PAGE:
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Crime and Punishment


by Dante Moreno

Fyodor Dostoyevsky wrote Crime and Punishment between 1864 and 1866. Dostoyevsky was in financial ruin when he conceived the concept of Crime and Punishment, and had to write the book quickly, with very little editing, for example Sonia’s younger sister has her name change half way through the book, and the room that the murder takes place changes floors. Pierre Francois Lacenaire, a French criminal, who, at his trial, claimed that he committed murder as a protest to social injustice, inspired Dostoyevsky. Dostoyevsky was sentenced to ten years of hard labor in Siberia in 1849 for his radical ideas and allegedly reading banned books, which the Tsar feared could start a rebellion. During the time this novel was written, Europe was in turmoil from the Revolutions of 1848, which makes the radical Raskolnikov even more poignant. Russia was beginning a transition to modernity and enacted many, far-reaching, failed reforms. There were different revolutionary groups that were gaining ground in Russia that espoused ideas that are similar to the protagonist, Raskolnikov. An analysis of Crime and Punishment reveals that the new ideas permeating Russia were dangerous, and that the old ideas were better.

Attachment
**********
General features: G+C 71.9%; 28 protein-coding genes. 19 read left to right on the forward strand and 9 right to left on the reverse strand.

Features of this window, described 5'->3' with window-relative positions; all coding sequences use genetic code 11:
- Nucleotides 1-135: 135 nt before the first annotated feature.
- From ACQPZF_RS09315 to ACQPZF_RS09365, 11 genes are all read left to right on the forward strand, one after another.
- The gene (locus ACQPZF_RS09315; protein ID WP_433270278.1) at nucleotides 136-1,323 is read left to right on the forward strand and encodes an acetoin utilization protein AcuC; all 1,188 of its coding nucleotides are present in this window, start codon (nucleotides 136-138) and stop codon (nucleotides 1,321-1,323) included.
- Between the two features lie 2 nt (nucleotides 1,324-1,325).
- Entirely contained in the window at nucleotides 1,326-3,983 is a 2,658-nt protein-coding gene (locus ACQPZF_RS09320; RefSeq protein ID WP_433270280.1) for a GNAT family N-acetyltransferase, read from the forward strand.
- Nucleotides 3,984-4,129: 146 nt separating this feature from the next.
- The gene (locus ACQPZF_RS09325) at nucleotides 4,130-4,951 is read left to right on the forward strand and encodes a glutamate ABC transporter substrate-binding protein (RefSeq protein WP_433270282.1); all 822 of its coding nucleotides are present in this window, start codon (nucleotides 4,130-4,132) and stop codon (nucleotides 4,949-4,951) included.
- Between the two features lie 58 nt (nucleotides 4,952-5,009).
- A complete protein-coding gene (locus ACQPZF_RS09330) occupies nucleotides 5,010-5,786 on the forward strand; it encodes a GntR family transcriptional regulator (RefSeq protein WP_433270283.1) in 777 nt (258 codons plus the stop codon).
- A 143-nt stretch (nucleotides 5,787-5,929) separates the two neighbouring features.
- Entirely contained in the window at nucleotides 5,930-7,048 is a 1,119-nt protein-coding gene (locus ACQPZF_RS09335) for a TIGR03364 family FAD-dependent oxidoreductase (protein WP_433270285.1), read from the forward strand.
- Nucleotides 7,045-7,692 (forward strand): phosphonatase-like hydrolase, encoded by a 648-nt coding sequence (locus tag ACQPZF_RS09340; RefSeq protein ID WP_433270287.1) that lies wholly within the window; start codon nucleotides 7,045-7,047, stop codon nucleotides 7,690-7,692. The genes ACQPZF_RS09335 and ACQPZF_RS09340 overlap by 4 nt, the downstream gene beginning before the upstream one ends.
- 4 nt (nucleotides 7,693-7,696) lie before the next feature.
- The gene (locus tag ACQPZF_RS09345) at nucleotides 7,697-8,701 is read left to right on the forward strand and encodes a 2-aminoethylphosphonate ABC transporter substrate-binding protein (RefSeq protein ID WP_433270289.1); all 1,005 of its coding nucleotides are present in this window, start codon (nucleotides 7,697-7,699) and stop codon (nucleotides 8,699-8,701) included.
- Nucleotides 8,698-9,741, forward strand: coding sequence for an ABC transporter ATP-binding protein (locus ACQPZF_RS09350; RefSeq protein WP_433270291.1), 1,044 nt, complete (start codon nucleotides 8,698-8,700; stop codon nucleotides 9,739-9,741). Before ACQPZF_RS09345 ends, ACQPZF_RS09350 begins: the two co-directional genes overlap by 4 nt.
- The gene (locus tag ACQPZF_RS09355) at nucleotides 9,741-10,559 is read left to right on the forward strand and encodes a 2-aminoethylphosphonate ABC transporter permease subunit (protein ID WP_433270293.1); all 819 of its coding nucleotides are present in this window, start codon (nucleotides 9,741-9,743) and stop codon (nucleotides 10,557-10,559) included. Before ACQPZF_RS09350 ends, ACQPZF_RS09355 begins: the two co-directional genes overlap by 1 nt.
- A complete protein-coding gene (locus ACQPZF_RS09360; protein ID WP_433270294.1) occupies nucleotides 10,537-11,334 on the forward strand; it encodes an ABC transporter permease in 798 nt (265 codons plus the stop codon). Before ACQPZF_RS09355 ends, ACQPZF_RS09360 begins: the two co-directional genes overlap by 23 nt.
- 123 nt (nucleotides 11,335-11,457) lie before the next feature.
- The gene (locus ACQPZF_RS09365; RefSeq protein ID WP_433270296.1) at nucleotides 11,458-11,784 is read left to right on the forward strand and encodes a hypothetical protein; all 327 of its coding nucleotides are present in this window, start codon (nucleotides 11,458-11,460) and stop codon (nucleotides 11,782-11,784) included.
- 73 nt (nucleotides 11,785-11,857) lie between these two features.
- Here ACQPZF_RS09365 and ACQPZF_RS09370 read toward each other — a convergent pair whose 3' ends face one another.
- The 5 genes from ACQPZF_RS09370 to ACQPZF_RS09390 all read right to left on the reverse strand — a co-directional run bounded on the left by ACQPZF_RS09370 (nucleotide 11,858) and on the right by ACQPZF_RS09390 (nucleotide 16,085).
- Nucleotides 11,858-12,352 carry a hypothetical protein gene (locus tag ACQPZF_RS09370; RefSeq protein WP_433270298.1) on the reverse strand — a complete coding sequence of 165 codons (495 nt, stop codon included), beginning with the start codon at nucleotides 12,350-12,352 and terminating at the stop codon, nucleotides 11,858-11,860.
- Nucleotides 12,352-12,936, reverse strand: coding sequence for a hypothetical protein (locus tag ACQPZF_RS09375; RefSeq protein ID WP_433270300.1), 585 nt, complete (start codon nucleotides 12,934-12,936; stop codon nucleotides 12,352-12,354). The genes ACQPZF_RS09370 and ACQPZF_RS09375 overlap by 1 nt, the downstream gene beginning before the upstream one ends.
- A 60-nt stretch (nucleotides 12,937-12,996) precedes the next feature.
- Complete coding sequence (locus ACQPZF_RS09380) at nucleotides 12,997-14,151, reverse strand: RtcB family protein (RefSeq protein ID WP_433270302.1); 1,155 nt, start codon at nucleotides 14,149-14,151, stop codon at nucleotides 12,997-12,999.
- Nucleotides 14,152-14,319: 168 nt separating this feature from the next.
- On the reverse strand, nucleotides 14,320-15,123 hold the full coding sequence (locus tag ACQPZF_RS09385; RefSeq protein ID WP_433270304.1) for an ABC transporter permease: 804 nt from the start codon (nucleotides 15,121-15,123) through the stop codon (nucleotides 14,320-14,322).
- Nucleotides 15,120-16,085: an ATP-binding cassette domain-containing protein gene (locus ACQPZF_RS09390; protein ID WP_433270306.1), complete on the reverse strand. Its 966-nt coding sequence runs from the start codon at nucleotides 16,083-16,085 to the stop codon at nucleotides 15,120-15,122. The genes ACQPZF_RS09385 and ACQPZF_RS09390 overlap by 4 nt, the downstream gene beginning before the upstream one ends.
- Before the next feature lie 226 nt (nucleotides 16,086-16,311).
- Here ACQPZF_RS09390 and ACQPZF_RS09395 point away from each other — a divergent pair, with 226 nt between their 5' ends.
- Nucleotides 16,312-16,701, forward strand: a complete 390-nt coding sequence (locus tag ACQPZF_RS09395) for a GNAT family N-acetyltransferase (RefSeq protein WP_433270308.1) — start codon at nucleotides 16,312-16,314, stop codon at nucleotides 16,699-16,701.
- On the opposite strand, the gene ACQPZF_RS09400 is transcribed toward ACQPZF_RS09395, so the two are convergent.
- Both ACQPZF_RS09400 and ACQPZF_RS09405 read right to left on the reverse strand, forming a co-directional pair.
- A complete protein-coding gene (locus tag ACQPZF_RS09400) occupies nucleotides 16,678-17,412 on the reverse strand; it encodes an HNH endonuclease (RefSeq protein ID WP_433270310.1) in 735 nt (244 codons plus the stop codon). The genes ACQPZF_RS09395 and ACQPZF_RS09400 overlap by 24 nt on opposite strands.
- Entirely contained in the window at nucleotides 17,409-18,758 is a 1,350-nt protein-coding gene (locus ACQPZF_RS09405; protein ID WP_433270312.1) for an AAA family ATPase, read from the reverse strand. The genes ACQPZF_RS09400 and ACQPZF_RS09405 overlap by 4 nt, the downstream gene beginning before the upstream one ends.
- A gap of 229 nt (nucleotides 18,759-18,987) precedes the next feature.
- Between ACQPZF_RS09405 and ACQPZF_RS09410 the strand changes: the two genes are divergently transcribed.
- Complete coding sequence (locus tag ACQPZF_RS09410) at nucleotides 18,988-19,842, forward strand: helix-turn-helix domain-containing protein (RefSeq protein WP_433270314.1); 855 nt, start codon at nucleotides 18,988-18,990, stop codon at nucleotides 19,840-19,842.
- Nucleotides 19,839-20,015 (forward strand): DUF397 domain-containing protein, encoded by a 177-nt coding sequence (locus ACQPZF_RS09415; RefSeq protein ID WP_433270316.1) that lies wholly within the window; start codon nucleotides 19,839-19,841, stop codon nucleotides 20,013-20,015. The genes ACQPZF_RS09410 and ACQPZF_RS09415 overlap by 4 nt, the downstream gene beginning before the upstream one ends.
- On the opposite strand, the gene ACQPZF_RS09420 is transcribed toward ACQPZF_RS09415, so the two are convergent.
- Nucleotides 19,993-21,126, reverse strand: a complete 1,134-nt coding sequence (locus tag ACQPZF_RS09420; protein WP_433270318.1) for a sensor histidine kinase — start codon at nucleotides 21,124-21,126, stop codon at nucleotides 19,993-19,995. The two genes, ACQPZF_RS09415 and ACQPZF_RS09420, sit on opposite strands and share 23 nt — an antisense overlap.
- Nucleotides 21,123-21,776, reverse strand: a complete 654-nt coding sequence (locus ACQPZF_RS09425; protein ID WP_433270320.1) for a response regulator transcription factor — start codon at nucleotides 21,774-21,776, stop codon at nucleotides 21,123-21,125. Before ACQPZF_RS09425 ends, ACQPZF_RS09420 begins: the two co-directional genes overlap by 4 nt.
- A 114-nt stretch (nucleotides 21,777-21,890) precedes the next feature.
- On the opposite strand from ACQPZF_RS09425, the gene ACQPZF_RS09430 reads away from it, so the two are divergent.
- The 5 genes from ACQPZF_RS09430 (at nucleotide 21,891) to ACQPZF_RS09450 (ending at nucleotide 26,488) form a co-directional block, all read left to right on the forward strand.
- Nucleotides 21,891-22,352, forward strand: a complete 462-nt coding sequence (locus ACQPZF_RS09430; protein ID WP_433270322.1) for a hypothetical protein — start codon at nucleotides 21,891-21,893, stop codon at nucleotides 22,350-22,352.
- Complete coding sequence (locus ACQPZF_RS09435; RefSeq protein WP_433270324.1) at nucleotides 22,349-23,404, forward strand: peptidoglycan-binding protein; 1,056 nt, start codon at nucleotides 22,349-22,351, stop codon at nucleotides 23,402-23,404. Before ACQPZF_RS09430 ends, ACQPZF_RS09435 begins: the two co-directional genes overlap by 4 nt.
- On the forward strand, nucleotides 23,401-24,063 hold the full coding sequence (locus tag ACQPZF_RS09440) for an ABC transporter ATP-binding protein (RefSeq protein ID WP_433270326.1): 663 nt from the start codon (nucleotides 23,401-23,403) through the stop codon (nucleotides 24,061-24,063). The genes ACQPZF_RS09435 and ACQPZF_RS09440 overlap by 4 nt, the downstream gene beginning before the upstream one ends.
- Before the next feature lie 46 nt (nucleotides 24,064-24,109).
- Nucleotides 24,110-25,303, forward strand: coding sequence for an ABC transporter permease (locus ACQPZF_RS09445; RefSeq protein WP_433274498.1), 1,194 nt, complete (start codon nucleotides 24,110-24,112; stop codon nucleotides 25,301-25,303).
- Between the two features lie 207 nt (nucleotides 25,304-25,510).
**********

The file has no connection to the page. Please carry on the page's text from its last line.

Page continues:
Raskolnikov embodies the new thinkers of Dostoyevsky’s time. He’s an intellectual, who has thoughts and ideas that match directly with that of an intelligentsia, in a mostly uneducated country. He believes he is superior human being, comparing himself to Napoleon. Raskolnikov believes his murder is justifiable because it’s “"one death for hundreds of lives—it's simple arithmetic!" (Dostoyevsky 63). The new fanatical thinkers of Dostoyevsky’s time would argue that the ends justify the means. Raskolnikov had his theory that humans could be separated into two different categories, and he was placed in the better category, which meant that ordinary laws did not apply to him. He wanted to test his theory out, but in order to test it out he needed to break not only a human law, but a moral law, which was used to justify the murder. Raskolnikov embodies the characteristics of the Russian intelligentsia, “its habits of thought, its delusions of insight, and its self-image of superiority to the rest of society” (Gary Morson). Raskolnikov decided to kill the old woman because he thought he had the ability to decide who lived and who died. This ‘self-image of superiority’ is one of the ideas that Dostoyevsky found so dangerous during his time period. Russia was in such turmoil, the Enlightenment had finally reached it and the Orthodox Church had been perverting itself for political means, that time was ripe for people to rise up and disown their past beliefs. The Russian people were becoming more dangerous to Russia because of the intelligentsia belief that their means of protest, even if it meant hurting other people or Dostoyevsky’s beloved Tsar, was okay because they were better. Raskolnikov, like others of his time, was “an intelligentsia [that] yield[ed] to a belief in its special mission to save society” (Morson). Raskolnikov uses the notion that Alyona Ivanovna’s death would be beneficial to society, so he felt no moral misgiving in killing her. Raskolnikov believed that Ivanovna was contributing more evil into the world than the immorality of her murder would cause. Ivanovna makes the lives of those in financial hardship even harder, and beats her poor and defenseless younger sister, Lizaveta. Raskolnikov’s attempt at a good deed backfires when he is forced to kill Lizaveta. Raskolnikov also tries to defend the murder by declaring that the money he stole form Ivanovna would allow him to devote himself to the service of mankind. Raskolnikov never uses the money he stole. Dostoyevsky uses Raskolnikov to criticize the intelligentsia’s belief that they could ‘fix’ the world. Raskolnikov’s plan doesn’t work, and Dostoyevsky is implying that no such plan could ever work. Considering the Tsar ruled Russia, whenever the intelligentsia was acting to save society, they were protesting against the Tsar’s wrongdoing. Dostoyevsky uses the intelligentsia’s failed principles, which leads one to believe that this was an attack on the new principles that had made their way into Russia. Dostoyevsky is using Raskolnikov to denounce the new, enlightened ideas and the branches that grew from them, and praising the old and traditional ideas.